hstenn
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hstenn,
User Rank: Apprentice
3/15/2015 | 10:39:30 PM
Re: If UTC stands for Coordinated Universal Time, then why TAI?
In English, TAI is "International Atomic Time".  In French it's "Temps Atomique International".

 

In English, UTC is "Coordinated Universal Time", while in French it's "Temps Universel Coordonné".  This way the French and English speakers are equally unhappy with the acronym.
Charlie Babcock
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50%
Charlie Babcock,
User Rank: Author
3/15/2015 | 5:11:27 PM
If UTC stands for Coordinated Universal Time, then why TAI?
I have always wondered why Coordinated Universal Time is abbreviated UTC. There's a gem of an explanation below by Jeff_Logullo, who happens to be a pre-sales engineer for the Oracle's Public Sector Systems division. Can anyone confirm what he's saying? Jeff doesn't remember where he first heard the story.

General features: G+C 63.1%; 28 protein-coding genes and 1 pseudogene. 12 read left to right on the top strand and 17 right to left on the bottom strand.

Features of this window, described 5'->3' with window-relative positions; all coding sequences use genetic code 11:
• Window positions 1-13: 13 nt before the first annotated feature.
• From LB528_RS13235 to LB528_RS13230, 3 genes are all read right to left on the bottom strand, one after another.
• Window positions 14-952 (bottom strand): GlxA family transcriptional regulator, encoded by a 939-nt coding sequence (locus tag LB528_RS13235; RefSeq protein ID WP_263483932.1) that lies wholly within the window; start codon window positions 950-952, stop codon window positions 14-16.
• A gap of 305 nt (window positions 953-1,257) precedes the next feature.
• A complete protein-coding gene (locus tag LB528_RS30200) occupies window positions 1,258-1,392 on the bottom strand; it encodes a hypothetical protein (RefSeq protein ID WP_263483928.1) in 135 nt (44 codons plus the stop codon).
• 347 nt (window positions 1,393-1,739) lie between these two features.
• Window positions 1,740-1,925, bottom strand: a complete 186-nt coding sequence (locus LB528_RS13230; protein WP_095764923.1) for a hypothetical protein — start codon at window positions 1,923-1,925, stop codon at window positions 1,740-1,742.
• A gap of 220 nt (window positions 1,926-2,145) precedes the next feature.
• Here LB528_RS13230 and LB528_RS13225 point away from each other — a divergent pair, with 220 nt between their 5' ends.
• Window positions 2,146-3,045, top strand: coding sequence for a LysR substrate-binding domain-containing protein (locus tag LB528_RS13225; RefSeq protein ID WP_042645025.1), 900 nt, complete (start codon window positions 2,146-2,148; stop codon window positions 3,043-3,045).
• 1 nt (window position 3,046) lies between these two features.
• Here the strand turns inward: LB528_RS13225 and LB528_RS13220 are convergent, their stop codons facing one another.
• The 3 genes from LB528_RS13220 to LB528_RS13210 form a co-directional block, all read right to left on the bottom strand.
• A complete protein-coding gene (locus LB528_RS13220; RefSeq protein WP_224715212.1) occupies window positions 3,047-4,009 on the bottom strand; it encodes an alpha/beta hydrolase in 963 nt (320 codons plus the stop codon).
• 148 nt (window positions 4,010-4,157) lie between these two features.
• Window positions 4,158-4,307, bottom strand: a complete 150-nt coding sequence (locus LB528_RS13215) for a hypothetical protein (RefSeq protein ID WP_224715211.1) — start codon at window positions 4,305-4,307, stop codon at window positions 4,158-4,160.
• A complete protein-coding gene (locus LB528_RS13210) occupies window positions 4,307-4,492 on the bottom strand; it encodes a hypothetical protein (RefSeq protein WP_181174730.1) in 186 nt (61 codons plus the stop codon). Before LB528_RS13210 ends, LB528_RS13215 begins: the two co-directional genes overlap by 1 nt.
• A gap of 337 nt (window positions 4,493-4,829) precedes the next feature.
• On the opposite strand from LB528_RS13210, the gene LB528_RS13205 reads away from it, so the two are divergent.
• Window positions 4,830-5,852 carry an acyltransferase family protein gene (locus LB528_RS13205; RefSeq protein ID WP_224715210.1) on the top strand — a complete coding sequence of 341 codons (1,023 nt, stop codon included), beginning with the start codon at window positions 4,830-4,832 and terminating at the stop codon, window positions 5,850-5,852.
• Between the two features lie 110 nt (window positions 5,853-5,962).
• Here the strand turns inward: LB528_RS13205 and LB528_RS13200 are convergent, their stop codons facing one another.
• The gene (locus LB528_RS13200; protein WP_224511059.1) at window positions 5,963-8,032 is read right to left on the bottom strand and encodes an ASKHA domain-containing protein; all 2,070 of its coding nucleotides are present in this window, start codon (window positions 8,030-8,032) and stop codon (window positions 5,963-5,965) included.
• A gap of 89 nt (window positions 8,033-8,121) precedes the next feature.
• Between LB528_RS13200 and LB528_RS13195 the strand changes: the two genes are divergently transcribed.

Then, 2), can someone explain to me why TAI is used as the acronym for International Atomic Time? (Don't tell me it's the French, again--temps atomique international?)
curts88
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curts88,
User Rank: Apprentice
3/15/2015 | 11:59:20 AM
Free PTP implementation for Windows?
Last time I checked (sometime in 2014) there were no free implementations of PTP for Windows. This situation probably needs to change if we expect PTP to gradually replace NTP. Maybe Microsoft should include PTP support in Windows 10?
Li Tan
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50%
Li Tan,
User Rank: Ninja
3/14/2015 | 7:04:49 AM
Re: Is there really a problem?
Such kind of important open source protocol deserves more attention - it's so important that everybody took it for granted. Then it's a real trouble if one day it stops working.
Charlie Babcock
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50%
Charlie Babcock,
User Rank: Author
3/13/2015 | 7:25:01 PM
Oops, Coverity is a hidden contributor